Whilst prevention is better than a cure, it is not always possible to stop every invasive species from entering an area. In these instances, early detection and rapid response are crucial, as management is much easier while the population of an invasive species remains small. Detection of small populations, however, can be incredibly difficult. With the spread of invasive species becoming an ever increasing problem around the world, it could pay to think outside the box when trying to manage them – could animals help with the fight against invasive species? Researchers and conservationists seem to think so.
Just last month, researchers from Otago University in New Zealand, lead by Dr Andrew Cridge, won a NZ$964,000 grant to work on a potential new method for detecting invasive plant species using honey bees. Cridge’s team plan to place hives in areas which are at high risk of invasion or in areas where an invasion is suspected. By collecting pollen from these bees, they can use genetic analysis to identify if any of the collected pollen comes from invasive plant species. Bees from a single hive visit an estimated 225,000 flowers per day, and the average bee forages only up to 3.5km away from the hive. Using pollen collected from bees could therefore prove an extremely useful way of telling if any invasive plants have arrived in a given area. It would also enable the team to determine the extent and spread of the invasion.
This isn’t the first time animals have been used to detect invasive species. On the border between Alberta in Canada and Montana in the USA, dogs are being used at inspection stations to sniff out invasive quagga mussels (Dreissena bugensis) and zebra mussels (Dreissena polymorpha) which may be hiding on boats being transported over the border. Initial detection tests showed that whilst humans were able to detect 75% of the mussels on boats, dogs were able to detect 100% including veligers, the free-swimming microscopic mussel larvae that are undetectable to the naked human eye. Inspections by dogs were also much quicker than those carried out by human; a boat can be inspected in just 3 minutes. Montana is just one of just 5 states in western USA that are free from invasive mussels, and given that these species cost the rest of the USA at least US$1 billion a year, these border checks are vital for the protection of Montana’s environment. If even a small number of mussels evade detection, in 3-4 years the population would increase dramatically, having massive ecological and economic effects.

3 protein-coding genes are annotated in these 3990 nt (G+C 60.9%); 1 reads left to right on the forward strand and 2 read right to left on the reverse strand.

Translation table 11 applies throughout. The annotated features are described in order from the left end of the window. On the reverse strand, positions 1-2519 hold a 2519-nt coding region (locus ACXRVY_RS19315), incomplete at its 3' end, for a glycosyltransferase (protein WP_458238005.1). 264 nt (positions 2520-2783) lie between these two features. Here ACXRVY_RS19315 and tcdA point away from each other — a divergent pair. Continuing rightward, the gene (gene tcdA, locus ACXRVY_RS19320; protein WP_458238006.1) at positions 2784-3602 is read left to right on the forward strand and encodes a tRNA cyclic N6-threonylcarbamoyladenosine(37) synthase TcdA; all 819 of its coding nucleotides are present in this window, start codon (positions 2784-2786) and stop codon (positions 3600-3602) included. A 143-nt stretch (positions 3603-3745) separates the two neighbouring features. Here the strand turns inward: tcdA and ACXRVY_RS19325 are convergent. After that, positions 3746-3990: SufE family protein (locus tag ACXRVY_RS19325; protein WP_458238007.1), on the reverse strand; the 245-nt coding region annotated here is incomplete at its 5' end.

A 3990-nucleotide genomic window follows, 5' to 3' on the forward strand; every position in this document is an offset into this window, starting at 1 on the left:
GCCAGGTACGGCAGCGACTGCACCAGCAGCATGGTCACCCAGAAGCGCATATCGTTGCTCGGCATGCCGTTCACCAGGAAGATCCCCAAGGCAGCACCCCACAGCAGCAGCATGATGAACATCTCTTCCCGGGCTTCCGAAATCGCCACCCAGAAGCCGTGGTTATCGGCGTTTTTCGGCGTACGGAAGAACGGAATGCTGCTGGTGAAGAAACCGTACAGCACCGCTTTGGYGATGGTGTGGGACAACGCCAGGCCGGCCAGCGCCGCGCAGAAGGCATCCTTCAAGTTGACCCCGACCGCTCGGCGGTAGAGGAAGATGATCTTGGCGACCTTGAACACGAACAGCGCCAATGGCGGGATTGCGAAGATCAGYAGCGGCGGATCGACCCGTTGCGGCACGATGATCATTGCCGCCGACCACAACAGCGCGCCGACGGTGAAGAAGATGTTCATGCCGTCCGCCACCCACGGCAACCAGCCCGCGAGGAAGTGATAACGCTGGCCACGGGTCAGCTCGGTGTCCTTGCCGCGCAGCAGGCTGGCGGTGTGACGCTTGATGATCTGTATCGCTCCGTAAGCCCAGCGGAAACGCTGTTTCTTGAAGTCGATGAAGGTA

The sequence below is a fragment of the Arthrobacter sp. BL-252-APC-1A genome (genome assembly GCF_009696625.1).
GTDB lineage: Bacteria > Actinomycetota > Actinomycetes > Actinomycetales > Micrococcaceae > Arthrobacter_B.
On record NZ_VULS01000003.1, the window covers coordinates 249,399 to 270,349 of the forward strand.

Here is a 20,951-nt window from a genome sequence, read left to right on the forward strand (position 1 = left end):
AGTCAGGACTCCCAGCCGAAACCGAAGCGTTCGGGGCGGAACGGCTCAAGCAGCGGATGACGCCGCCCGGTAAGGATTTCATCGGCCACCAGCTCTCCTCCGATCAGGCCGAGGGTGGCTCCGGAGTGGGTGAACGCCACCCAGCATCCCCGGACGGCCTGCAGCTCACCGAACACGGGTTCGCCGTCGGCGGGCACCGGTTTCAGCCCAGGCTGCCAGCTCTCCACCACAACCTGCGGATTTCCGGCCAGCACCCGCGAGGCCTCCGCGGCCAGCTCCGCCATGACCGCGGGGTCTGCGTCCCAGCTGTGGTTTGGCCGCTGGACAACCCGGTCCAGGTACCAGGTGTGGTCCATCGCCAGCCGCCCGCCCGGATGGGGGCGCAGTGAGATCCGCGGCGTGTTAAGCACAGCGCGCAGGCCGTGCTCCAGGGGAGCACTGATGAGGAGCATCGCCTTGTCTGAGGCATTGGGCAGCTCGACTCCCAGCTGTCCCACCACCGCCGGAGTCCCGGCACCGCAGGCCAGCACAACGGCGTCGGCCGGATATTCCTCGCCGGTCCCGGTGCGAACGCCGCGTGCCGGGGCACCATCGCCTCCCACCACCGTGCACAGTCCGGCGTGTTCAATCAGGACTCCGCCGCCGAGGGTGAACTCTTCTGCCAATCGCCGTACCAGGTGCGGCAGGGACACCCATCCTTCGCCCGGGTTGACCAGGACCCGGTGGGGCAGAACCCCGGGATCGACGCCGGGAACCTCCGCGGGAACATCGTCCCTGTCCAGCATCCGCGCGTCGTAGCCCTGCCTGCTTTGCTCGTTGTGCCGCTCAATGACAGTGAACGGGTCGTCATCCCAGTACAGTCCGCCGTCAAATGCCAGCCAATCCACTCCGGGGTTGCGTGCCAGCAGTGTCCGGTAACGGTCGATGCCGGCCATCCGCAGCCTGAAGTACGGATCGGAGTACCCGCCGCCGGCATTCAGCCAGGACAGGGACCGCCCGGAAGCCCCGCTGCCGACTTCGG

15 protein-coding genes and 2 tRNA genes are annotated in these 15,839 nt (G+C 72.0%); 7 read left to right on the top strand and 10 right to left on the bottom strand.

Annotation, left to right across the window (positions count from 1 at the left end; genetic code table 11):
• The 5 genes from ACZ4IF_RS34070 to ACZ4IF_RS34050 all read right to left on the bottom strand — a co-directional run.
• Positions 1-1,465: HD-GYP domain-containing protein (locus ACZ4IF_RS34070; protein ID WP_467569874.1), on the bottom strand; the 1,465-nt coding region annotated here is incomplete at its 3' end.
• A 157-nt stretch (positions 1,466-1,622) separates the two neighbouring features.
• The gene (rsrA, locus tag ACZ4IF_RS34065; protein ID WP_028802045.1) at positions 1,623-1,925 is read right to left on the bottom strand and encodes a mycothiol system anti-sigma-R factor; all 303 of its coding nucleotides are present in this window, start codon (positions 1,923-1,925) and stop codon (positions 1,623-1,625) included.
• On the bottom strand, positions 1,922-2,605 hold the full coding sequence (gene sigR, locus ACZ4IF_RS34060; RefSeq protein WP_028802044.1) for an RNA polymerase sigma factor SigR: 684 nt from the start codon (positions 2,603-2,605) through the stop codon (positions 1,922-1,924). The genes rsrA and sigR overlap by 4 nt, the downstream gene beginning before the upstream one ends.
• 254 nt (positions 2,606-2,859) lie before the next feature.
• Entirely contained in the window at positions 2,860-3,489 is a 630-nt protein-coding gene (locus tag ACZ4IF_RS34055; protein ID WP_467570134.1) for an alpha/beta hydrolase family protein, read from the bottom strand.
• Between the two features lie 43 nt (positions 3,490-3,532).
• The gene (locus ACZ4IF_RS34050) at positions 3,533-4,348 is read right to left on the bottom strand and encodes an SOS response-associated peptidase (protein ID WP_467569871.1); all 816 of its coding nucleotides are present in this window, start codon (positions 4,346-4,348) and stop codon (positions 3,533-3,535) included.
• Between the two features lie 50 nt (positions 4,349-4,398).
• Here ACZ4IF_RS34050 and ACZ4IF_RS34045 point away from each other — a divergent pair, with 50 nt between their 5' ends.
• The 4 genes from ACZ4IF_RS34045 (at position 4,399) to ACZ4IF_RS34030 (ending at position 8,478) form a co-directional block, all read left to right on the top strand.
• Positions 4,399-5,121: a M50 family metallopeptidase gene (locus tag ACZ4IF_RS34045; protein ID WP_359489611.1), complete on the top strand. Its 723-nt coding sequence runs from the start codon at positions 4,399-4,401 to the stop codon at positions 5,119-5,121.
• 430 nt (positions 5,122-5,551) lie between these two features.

These dogs are just a few of those being trained by Working Dogs for Conservation (WD4C). This organisation has also trained dogs to detect the invasive plant dyer’s woad (Isatis tinctoria), which has invaded Mount Sentinel in Montana. For ten years, volunteers worked every summer to search for, and eradicate this pest, but the population of this plant remained largely unaffected. When dogs were included in the searches, the population was reduced by over 99.8% in just four years. This was largely due to the dogs’ ability to detect even the smallest plant or remnant of underground root. WD4C are now working on training dogs to detect wood infested with the invasive emerald ash borer (Agrilus planipennis), and the scent of the invasive brook trout (Salvelinus fontinalis) in river water.
With an increase in trade, tourism and climate change, the spread of invasive species is a global problem which shows no sign of slowing down. Whilst using animals to manage invasive species is likely be effective only at the local level, it’s this “thinking outside the box” attitude which could prove beneficial for finding further national and global solutions to this problem.
For more information on any of the invasive species mentioned in this post, please visit CABI’s Invasive Species Compendium
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